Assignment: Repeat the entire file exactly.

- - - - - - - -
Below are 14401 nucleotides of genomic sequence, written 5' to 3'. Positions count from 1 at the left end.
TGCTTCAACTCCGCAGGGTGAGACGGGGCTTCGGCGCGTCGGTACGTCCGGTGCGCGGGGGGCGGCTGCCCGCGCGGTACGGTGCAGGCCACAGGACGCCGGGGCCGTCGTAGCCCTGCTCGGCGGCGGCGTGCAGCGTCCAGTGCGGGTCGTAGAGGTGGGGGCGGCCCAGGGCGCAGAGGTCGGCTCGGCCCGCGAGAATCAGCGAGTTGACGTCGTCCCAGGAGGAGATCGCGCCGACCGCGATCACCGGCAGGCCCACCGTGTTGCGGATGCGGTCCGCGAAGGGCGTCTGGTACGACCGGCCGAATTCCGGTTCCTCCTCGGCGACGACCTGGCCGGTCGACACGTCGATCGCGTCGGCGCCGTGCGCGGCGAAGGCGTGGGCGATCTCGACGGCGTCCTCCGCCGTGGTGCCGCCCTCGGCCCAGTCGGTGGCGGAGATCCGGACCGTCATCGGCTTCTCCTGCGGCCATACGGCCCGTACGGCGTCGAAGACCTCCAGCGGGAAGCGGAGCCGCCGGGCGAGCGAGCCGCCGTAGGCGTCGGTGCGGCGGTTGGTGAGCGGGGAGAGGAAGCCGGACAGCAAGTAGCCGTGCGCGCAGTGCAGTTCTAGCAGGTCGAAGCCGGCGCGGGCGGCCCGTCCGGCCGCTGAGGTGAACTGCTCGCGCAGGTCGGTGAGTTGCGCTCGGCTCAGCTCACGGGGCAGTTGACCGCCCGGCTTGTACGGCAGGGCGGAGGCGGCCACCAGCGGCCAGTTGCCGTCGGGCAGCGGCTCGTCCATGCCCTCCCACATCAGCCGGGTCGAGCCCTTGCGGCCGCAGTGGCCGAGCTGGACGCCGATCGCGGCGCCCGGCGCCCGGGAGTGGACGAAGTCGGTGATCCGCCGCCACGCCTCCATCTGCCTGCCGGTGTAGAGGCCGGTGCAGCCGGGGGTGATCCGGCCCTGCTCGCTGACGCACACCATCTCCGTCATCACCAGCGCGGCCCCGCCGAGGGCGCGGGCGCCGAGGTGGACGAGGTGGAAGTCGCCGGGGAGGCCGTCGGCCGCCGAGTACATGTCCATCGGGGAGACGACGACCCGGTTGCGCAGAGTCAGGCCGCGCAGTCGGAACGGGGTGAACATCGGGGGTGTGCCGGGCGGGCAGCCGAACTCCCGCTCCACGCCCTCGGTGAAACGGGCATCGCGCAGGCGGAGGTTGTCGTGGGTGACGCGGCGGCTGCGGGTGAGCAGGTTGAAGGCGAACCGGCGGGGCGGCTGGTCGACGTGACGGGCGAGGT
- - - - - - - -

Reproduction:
Below are 14401 nucleotides of genomic sequence, written 5' to 3'. Positions count from 1 at the left end.
TGCTTCAACTCCGCAGGGTGAGACGGGGCTTCGGCGCGTCGGTACGTCCGGTGCGCGGGGGGCGGCTGCCCGCGCGGTACGGTGCAGGCCACAGGACGCCGGGGCCGTCGTAGCCCTGCTCGGCGGCGGCGTGCAGCGTCCAGTGCGGGTCGTAGAGGTGGGGGCGGCCCAGGGCGCAGAGGTCGGCTCGGCCCGCGAGAATCAGCGAGTTGACGTCGTCCCAGGAGGAGATCGCGCCGACCGCGATCACCGGCAGGCCCACCGTGTTGCGGATGCGGTCCGCGAAGGGCGTCTGGTACGACCGGCCGAATTCCGGTTCCTCCTCGGCGACGACCTGGCCGGTCGACACGTCGATCGCGTCGGCGCCGTGCGCGGCGAAGGCGTGGGCGATCTCGACGGCGTCCTCCGCCGTGGTGCCGCCCTCGGCCCAGTCGGTGGCGGAGATCCGGACCGTCATCGGCTTCTCCTGCGGCCATACGGCCCGTACGGCGTCGAAGACCTCCAGCGGGAAGCGGAGCCGCCGGGCGAGCGAGCCGCCGTAGGCGTCGGTGCGGCGGTTGGTGAGCGGGGAGAGGAAGCCGGACAGCAAGTAGCCGTGCGCGCAGTGCAGTTCTAGCAGGTCGAAGCCGGCGCGGGCGGCCCGTCCGGCCGCTGAGGTGAACTGCTCGCGCAGGTCGGTGAGTTGCGCTCGGCTCAGCTCACGGGGCAGTTGACCGCCCGGCTTGTACGGCAGGGCGGAGGCGGCCACCAGCGGCCAGTTGCCGTCGGGCAGCGGCTCGTCCATGCCCTCCCACATCAGCCGGGTCGAGCCCTTGCGGCCGCAGTGGCCGAGCTGGACGCCGATCGCGGCGCCCGGCGCCCGGGAGTGGACGAAGTCGGTGATCCGCCGCCACGCCTCCATCTGCCTGCCGGTGTAGAGGCCGGTGCAGCCGGGGGTGATCCGGCCCTGCTCGCTGACGCACACCATCTCCGTCATCACCAGCGCGGCCCCGCCGAGGGCGCGGGCGCCGAGGTGGACGAGGTGGAAGTCGCCGGGGAGGCCGTCGGCCGCCGAGTACATGTCCATCGGGGAGACGACGACCCGGTTGCGCAGAGTCAGGCCGCGCAGTCGGAACGGGGTGAACATCGGGGGTGTGCCGGGCGGGCAGCCGAACTCCCGCTCCACGCCCTCGGTGAAACGGGCATCGCGCAGGCGGAGGTTGTCGTGGGTGACGCGGCGGCTGCGGGTGAGCAGGTTGAAGGCGAACCGGCGGGGCGGCTGGTCGACGTGACGGGCGAGGT